Ukraine: 18 dead in a Russian strike on a shopping center, “war crime” for the G7

Ukraine: 18 dead in a Russian strike on a shopping center, “war crime” for the G7

A Russian bombardment killed at least 18 people in a shopping center in Ukraine, according to local authorities on Tuesday, provoking strong condemnation from the G7 countries meeting in Germany, which denounced a “war crime”.

“18 dead… My sincere condolences to the families and loved ones. The rescuers continue to work,” the acting head of the Poltava regional administration Dmitry Lunin said Tuesday morning about the bombing in Kremenchuk, a city 330 km southeast of kyiv, and more than 200 km from the front.

During the night, a previous report from the emergency services reported 16 dead and 59 injured, 25 of whom are hospitalized.

It is “one of the most shameless terrorist acts in European history”, declared Ukrainian President Volodymyr Zelensky.

It hit “a peaceful town, an ordinary shopping mall, with women, children, ordinary civilians inside,” he said.

A Russian strike also killed eight civilians during the day at a water distribution point in the east, according to kyiv, which called on the G7 to end the war.

“Indiscriminate attacks against innocent civilians constitute a war crime,” the G7 leaders said late in the evening from their summit in southern Germany, in a statement that “solemnly condemns the heinous attack” in Kremenchuk and assures that Vladimir Putin will have to “account”.

French President Emmanuel Macron denounced “absolute horror” and called on the Russian people to “see the truth” in the face.

This “will only strengthen the determination” of Westerners to support Ukraine, said British Prime Minister Boris Johnson.

According to the Ukrainian Air Force, the mall was hit by Kh-22 anti-ship missiles fired by Tu-22 long-range bombers from Russia’s Kursk region.

In New York, UN spokesman Stéphane Dujarric recalled that the belligerents were bound by international law to “protect civilians and civilian infrastructure”, judging the new strike “totally deplorable”.

An emergency meeting of the UN Security Council on the latest Russian bombings against civilian targets in Ukraine is scheduled for Tuesday at 7:00 p.m. GMT, we learned from the Albanian presidency of the UN body.

– “Shot on a crowd” –

A few hours after the announcement of the bombardment of Kremenchuk, the Ukrainian authorities announced another deadly Russian strike against civilians in Lyssychansk, a strategic pocket of Ukrainian resistance in the Donbass basin (east).

In this twin town of Severodonetsk, recently taken by the Russians, at least eight Ukrainian civilians were killed and more than twenty others, including two children, were injured while “collecting water from a cistern”, announced the regional governor of the Lugansk region, Sergei Gaïdaï.

“The Russians fired into a crowd of people with multiple Hurricane rocket launchers,” he said.

Lysytchansk is the last major city left to conquer for the Russians in this province.

“Our defenders hold the line, but the Russians reduce the city to ruins with artillery, aviation… The infrastructure is completely destroyed”, detailed Mr. Gaïdaï.

The conquest of Donbass, already partly held by pro-Russian separatists since 2014, has been the priority objective of the Russians since they evacuated the area around kyiv at the end of March.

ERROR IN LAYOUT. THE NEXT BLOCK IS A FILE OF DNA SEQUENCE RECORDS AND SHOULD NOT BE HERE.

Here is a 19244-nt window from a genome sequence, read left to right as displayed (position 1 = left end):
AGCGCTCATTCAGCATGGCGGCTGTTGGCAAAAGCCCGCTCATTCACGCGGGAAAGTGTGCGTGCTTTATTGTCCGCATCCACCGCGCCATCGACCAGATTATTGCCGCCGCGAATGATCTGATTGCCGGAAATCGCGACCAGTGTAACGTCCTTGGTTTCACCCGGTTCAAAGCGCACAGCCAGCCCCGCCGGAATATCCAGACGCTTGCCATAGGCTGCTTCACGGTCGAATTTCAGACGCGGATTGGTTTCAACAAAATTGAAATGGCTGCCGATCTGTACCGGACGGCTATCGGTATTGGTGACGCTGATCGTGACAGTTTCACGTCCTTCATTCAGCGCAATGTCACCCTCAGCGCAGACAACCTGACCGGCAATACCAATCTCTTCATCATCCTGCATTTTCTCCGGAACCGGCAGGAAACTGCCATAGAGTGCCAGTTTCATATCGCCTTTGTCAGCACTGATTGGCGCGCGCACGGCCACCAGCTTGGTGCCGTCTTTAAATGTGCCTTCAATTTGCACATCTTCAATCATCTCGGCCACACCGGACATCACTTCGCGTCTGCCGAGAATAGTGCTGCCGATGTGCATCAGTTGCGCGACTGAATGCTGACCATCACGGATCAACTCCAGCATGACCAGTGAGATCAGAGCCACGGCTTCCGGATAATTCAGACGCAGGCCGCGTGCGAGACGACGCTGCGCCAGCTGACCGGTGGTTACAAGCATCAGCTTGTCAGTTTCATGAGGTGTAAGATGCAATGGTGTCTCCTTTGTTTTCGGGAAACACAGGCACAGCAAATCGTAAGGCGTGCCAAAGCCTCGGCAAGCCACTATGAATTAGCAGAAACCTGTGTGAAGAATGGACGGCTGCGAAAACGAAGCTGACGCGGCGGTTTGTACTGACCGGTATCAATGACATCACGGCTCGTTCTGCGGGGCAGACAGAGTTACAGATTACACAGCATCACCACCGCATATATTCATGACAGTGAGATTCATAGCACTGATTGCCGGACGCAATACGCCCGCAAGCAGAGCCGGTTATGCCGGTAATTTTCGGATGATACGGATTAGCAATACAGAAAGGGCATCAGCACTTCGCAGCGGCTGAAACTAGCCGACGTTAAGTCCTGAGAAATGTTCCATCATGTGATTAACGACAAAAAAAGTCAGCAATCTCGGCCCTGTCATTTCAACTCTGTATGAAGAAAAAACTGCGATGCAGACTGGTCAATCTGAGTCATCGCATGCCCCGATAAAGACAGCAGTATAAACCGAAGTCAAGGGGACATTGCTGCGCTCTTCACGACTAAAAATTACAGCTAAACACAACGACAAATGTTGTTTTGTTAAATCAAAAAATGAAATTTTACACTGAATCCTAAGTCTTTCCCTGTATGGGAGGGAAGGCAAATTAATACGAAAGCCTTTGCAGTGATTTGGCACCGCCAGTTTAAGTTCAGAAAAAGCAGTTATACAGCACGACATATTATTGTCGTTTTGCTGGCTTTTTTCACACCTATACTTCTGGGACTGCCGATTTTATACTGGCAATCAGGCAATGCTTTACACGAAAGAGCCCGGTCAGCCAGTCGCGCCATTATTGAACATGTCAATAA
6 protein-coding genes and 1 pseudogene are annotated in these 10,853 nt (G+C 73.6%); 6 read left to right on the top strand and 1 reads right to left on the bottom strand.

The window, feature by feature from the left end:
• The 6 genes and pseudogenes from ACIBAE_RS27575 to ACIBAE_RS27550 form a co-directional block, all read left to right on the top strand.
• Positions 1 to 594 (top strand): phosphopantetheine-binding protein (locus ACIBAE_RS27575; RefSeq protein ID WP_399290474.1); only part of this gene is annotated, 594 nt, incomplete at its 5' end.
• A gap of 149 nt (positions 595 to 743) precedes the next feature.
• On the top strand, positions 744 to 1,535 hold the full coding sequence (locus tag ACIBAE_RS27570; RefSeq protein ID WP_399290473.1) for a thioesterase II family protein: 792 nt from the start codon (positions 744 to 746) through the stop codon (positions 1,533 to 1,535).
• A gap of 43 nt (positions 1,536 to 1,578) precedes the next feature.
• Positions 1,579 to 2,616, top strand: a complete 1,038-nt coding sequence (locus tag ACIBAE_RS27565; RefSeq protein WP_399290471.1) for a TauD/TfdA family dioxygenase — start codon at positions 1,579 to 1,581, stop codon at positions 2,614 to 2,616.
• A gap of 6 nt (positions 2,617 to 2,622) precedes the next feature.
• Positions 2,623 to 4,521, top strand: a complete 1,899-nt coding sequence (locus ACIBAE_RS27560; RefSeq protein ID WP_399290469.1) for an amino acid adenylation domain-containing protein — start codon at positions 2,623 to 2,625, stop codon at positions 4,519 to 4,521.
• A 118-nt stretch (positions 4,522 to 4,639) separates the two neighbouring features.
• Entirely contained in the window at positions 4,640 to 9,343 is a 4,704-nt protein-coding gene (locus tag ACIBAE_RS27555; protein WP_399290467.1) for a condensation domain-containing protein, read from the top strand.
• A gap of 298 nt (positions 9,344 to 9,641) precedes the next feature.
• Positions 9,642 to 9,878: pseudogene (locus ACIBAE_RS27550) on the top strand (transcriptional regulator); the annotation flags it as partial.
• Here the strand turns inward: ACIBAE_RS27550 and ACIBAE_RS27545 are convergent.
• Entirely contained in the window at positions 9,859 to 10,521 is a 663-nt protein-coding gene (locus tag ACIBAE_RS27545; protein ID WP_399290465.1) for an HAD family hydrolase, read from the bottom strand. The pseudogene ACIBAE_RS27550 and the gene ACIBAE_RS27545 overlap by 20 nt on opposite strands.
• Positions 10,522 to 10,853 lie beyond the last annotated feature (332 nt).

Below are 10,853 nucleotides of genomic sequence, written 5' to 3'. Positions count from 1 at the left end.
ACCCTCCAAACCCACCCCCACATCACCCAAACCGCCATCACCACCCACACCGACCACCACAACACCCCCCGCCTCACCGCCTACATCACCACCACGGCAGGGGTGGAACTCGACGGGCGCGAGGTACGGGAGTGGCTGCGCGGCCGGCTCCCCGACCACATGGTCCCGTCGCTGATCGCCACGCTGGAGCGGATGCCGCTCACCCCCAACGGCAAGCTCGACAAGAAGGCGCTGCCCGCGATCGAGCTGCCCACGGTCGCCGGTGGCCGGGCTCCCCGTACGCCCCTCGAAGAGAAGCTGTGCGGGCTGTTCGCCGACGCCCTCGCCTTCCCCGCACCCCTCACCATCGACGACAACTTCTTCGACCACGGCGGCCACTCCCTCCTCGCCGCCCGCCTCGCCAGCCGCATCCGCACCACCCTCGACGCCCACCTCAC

New Russian strikes on the large city of Kharkiv, in northeastern Ukraine, also killed five people Monday evening and injured 22, including five children, local authorities said.

– “As long” as it takes –

In an address by videoconference, before the announcement of the Kremenchuk and Lysytchansk attacks, Volodymyr Zelensky told the G7 leaders gathered at Elmau Castle in the Bavarian Alps that it was “not the time for negotiation ” with Moscow and insisted on the “need for full, complete, very operational support for Ukraine”, according to comments reported by the French presidency.

The seven industrial powers (Germany, United States, France, Canada, Italy, Japan, United Kingdom) have promised their support “as long as necessary”.

At the same time, the G7 will continue to “increase the pressure on (Vladimir) Putin”, assured German Chancellor Olaf Scholz, host of this summit, in particular through a new round of sanctions targeting the Russian economy.

The West, led by the United States, wants to tighten the noose on Moscow by targeting the Russian defense industry in particular, said a senior White House official, and intend to develop a “mechanism to cap the price globally Russian oil”.

The G7 will also “coordinate to use customs duties on Russian products to help Ukraine”, according to the same source.

– Diplomatic marathon –

Despite the heaviness of the sanctions hitting the Russian economy, the Kremlin assured Monday that there was “no reason” to mention a default of payment from Russia.

The Russian authorities, however, acknowledged that because of the sanctions, two installments had not reached creditors by the deadline on Sunday.

While kyiv continues to demand more arms deliveries, the United States is now considering supplying it with a sophisticated surface-to-air missile system of “medium and long ranges”.

France will send “significant quantities” of armored personnel carriers to Ukraine, announced French Minister of the Armed Forces Sébastien Lecornu on Monday evening.

The leaders of the G7 will end their summit on Tuesday, the day Vladimir Putin must make his first trip abroad since the start of the offensive in Ukraine, in Tajikistan, a former Soviet republic in Central Asia.

The diplomatic marathon of the allies continues Tuesday with the NATO summit in Madrid, an appointment in which Mr. Zelensky must also participate remotely.

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